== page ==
Broadmead Veterans Association renews spirit

Broadmead Veterans Memorial Lodge’s Veterans Association

Members of Broadmead’s Veterans Memorial Lodge’s Veterans Association include: (left) Paul Newcombe, Vice President; Lloyd Liesch, President; and Bruce McShannon, Social Justice Executive, say its encouraging to see the progress of their organization in giving a voice to residents at the long-term care home. Photo: Peter Mallett, Lookout staff

Peter Mallett, 
Staff Writer

An advisory group at Broadmead’s Veterans Memorial Lodge has given former military members a more prominent decision-making voice while encouraging camaraderie.

Resident’s councils are not uncommon at long-term care homes across the province, but one made up exclusively of veterans is unique, said Janet Power, Executive Director of Veterans Lodge.

“It gives them a voice and they use this group to express themselves and share their experiences with other veterans,” Power said. “They also help other residents and help improve their lives.”

The Veterans Association is a resident’s council representing 115 veterans at Broadmead Care’s 225-person long-term care home in Saanich. The Association was formed in May 2021 amid the COVID-19 pandemic.

The Association was helping its members end isolation. Now, it has also become a valuable resource for healthcare staff for a more comprehensive sense of issues concerning residents.

Power said the group has contributed to significant improvements at the Lodge. Some of their accomplishments include organizing Remembrance Day ceremonies during the pandemic, creating a Celebration of Life book that holds the legacy of past Lodge residents, and designing a Veterans Recognition Wall made up of military memorabilia, which will be prominently displayed. Over the holidays, Association members formed a carolling group and serenaded residents who were isolated in their rooms.

The Veterans Association is run by a seven-member Executive headed by Lloyd Liesch, Association President and a former Royal Canadian Air Force member. Liesch, 98, served Canada during the Second World War.

“I am not only happy about being part of this organization but am excited about it too,” Liesch said. “It hasn’t been too long since we formed the Association but we have already accomplished so much.”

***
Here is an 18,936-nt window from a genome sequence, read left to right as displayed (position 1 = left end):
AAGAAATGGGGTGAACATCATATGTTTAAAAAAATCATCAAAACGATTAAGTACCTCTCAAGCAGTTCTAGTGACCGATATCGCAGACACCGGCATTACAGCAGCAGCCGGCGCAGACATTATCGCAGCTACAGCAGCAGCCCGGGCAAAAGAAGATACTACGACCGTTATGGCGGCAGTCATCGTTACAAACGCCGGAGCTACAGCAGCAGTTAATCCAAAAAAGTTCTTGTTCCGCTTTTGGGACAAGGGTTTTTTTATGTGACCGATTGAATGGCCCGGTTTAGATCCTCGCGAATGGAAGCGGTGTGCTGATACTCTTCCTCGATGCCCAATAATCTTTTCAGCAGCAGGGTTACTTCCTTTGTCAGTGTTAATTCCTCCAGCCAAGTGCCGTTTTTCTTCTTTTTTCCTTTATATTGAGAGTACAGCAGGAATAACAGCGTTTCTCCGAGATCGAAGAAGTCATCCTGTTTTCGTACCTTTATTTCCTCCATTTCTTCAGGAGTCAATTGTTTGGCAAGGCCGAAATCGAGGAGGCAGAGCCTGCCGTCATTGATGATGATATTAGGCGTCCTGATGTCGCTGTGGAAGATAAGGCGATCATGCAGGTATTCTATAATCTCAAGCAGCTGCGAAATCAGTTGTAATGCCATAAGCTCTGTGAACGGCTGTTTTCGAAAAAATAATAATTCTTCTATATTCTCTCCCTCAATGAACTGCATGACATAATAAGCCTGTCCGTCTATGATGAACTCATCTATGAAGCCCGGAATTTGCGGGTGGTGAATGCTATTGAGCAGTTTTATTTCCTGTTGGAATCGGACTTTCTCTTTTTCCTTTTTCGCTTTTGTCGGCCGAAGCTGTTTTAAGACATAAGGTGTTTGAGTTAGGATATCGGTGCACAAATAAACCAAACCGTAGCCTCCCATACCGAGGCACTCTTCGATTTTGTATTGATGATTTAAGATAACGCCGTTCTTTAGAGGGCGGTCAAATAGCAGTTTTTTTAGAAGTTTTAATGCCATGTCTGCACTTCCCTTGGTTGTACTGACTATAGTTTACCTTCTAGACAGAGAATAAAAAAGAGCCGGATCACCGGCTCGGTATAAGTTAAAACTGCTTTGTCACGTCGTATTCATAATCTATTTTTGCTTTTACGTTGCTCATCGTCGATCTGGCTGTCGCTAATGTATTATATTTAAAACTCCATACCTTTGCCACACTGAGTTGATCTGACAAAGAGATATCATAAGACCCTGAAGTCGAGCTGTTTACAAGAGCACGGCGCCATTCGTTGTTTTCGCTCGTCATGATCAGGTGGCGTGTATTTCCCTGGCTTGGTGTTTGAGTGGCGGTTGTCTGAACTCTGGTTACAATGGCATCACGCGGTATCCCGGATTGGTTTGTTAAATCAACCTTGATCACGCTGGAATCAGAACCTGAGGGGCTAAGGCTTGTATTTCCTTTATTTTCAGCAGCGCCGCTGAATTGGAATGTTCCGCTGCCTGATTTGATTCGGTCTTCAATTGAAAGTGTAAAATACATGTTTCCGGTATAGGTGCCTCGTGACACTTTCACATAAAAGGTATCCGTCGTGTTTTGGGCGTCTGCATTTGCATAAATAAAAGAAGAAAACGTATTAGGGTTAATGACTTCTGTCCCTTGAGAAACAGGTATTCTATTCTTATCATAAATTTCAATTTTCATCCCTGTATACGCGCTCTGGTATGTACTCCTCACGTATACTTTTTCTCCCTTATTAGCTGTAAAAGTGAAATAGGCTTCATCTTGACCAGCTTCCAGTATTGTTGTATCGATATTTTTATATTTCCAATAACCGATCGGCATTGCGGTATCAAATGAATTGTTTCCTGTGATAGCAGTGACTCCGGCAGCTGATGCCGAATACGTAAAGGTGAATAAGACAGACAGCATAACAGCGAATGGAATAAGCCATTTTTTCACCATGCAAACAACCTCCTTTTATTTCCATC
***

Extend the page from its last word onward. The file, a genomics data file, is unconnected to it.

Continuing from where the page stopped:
The group meets twice a month and sees approximately 10-20 residents. The meetings follow Robert’s Rules of Order, a parliamentary procedure for meetings founded by Henry Martyn Robert, U.S. Army Officer.

Master Sailor (ret’d) Bruce McShannon, 89, is the Association’s Social Justice Executive. He served 25 years in the Royal Canadian Navy (RCN) as a Weapons Technician and later as a Commissionaire at CFB Esquimalt before his retirement in 2019. McShannon said joining the Association has helped him end the feeling of isolation brought about by the COVID-19 pandemic.

“Taking part has been a big help in overcoming this isolation because we are all working together as a team, getting to have our say, and helping each other out,” he said.

The Association’s Vice-President is Paul Newcombe, who served the RCN as a Naval Cadet during the 1950s and retired as a Lieutenant. He said he is ‘highly impressed’ with the teamwork aspect of the Association.

Chaplain Francis Welch, Broadmead Care’s Spiritual Care Coordinator, attends most meetings. He said its creation had provided many residents with renewed hope.

“The Veterans Association gives them a greater sense of meaning and the greatest thing is seeing this fire, discovery and spirit in them,” Welch said. “They have been through so much and in many ways they have taught me how to look at life through the COVID-19 pandemic lens.”

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